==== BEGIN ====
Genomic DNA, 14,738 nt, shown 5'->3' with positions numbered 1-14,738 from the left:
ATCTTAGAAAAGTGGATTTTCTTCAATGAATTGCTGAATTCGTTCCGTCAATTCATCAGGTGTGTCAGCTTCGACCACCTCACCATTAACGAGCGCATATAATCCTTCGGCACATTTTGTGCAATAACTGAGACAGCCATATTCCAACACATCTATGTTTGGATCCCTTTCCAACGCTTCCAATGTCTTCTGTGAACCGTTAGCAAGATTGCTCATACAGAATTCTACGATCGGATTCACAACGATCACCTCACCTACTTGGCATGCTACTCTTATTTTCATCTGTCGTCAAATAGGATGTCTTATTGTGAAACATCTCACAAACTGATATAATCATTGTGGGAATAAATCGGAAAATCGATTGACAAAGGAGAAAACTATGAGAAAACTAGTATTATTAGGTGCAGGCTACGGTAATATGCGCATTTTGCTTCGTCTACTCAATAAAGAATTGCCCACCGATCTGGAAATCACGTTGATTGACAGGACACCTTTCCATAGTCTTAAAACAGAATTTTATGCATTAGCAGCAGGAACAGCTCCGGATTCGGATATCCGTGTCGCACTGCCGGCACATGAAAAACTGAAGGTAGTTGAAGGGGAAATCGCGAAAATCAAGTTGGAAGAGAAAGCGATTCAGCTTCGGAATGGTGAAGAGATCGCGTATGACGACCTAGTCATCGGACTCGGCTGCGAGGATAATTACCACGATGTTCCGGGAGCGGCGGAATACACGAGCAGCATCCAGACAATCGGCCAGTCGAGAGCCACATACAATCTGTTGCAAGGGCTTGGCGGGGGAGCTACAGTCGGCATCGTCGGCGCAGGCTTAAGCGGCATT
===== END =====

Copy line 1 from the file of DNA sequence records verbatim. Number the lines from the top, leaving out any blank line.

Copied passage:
Genomic DNA, 14,738 nt, shown 5'->3' with positions numbered 1-14,738 from the left: